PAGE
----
Find out how color blind people see websites

Martin Brinkmann
Mar 25, 2015
Updated • Mar 25, 2015
Google Chrome, Google Chrome extensions

As a webmaster, you have to manage, test and take care of a lot of things. One core area is accessibility of the website. Accessibility covers a broad range of different topics, from making sure that the site displays fine regardless of device screen size over  over backwards compatibility with older browsers and devices to following guidelines.

Tools can assist you in that. Screenfly by Quirktools simulates various screen resolutions that it loads your website in to show you how it looks when it is displayed on a device running that solution.

Colorblinding is a Chrome extension provides you with the means to test how the color blind see your website. The extension works right after installation on any website that you display in the Chrome browser. Please note that you need to reload pages that were open in the browser before you installed the extension as nothing will happen when you try to use it otherwise.

A click on the extension icon displays a list of color vision deficiencies that you can pick one from to simulate that deficiency on the active website. The following deficiencies are supported by Colorblinding:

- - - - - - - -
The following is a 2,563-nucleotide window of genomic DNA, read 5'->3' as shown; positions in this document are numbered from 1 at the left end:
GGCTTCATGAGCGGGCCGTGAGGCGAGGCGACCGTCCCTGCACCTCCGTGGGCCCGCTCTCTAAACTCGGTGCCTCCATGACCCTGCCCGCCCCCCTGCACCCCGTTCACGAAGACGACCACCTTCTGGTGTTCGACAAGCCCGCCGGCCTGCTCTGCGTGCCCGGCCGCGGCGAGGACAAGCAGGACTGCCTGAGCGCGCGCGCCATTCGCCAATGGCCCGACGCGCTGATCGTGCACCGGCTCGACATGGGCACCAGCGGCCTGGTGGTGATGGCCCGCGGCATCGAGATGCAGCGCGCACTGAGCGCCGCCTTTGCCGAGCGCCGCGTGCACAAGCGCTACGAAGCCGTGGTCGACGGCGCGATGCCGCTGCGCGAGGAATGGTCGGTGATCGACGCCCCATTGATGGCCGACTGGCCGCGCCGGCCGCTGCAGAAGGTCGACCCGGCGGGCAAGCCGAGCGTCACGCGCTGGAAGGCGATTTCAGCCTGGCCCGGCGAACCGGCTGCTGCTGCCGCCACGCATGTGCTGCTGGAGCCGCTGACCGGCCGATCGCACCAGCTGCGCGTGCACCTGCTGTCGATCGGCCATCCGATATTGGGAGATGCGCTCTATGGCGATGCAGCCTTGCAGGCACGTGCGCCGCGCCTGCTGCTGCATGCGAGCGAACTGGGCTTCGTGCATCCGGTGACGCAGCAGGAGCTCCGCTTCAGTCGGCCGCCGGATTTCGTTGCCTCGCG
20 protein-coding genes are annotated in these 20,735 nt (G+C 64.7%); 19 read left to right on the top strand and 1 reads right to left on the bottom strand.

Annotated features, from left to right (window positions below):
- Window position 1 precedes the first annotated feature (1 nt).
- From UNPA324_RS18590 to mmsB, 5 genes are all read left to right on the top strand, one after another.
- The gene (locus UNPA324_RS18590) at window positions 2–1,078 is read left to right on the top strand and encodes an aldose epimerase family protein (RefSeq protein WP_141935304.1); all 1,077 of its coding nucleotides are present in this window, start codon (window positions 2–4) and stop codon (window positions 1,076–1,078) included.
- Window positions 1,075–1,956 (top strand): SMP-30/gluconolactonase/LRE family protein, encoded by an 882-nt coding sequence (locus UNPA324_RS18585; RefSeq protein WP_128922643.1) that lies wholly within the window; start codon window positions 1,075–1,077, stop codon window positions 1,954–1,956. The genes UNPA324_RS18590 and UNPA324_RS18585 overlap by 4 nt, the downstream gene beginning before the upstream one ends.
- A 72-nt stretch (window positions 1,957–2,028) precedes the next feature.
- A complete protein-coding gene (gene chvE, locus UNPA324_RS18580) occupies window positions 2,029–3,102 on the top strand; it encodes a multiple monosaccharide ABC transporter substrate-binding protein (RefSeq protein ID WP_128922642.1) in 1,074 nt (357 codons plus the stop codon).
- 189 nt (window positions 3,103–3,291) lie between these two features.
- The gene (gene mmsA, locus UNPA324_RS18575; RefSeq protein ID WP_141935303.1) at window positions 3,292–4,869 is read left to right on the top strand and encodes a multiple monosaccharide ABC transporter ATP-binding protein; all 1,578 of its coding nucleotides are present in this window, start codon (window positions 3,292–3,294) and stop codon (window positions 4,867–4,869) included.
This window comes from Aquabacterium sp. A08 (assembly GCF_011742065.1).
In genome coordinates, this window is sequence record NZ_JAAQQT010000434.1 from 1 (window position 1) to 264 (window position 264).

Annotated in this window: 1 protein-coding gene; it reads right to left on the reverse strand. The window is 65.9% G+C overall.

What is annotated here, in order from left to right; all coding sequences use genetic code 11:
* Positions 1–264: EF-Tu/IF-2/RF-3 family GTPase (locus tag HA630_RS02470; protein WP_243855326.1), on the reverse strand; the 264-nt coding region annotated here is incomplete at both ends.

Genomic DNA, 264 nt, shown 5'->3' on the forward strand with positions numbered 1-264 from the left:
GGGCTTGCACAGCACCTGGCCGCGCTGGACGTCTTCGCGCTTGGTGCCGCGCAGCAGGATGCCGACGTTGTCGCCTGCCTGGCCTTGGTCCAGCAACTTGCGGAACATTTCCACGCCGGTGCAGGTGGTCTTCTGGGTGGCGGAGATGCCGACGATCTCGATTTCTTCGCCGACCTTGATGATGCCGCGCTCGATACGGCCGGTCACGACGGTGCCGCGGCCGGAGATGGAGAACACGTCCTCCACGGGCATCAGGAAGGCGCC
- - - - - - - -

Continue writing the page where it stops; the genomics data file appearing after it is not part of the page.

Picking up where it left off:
1. Red-Blind (Protanopia)
  2. Green-Blind (Deuteranopia)
  3. Blue-Blind (Tritanopia)
  4. Red-Weak (Protanomaly)
  5. Green-Weak (Deuteranomaly)
  6. Blue-Weak (Tritanomaly)
  7. Monochromacy (Achromatopsia)
  8. Blue Cone Monochromacy (Achromatomaly)

As soon as you select one of the available deficiencies, it is applied universally in the browser which means that you can switch between tabs to analyze how different pages of a site or even entirely different websites are displayed for people with that deficiency.

test color deficiency website


Depending on the website, nothing at all may change which is a good sign. If you notice changes, you'd have to analyze how severe they are. The biggest issue that can arise is if a website becomes unusable because of that, for instance if buttons, text or links become unusable because they don't show up properly or at all because of it.

Repeat the process for each deficiency to make sure the website displays fine for all. An option to cycle through the list using shortcuts would be useful as it would speed up that process quite a bit.

Since there is no such option, you have to click on the button and select a different deficiency each time you want to switch to another.

Closing Words

Colorblinding is an interesting Chrome extension for webmasters and designers who want to make sure that their sites or designs are accessible by color-impaired people.

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  1. Meonard Limoy said on March 29, 2015 at 6:18 pm

    I have deuteranomaly. Will this allow me to see web pages as if I had normal vision?

    1. Martin Brinkmann said on March 29, 2015 at 10:19 pm

      No, this is for webmasters to find out how their pages look like and fix them if necessary.

  2. Maelish said on March 26, 2015 at 2:50 pm

    Screenfly does a poor job for me. For example, it doesn’t allow the jquery in the page to detect sizes properly. So my pages don’t resize properly. The Web Developer extension for Firefox and Chrome does a far superior job.

    As to the Colorblinding plugin, it seems to work fine.

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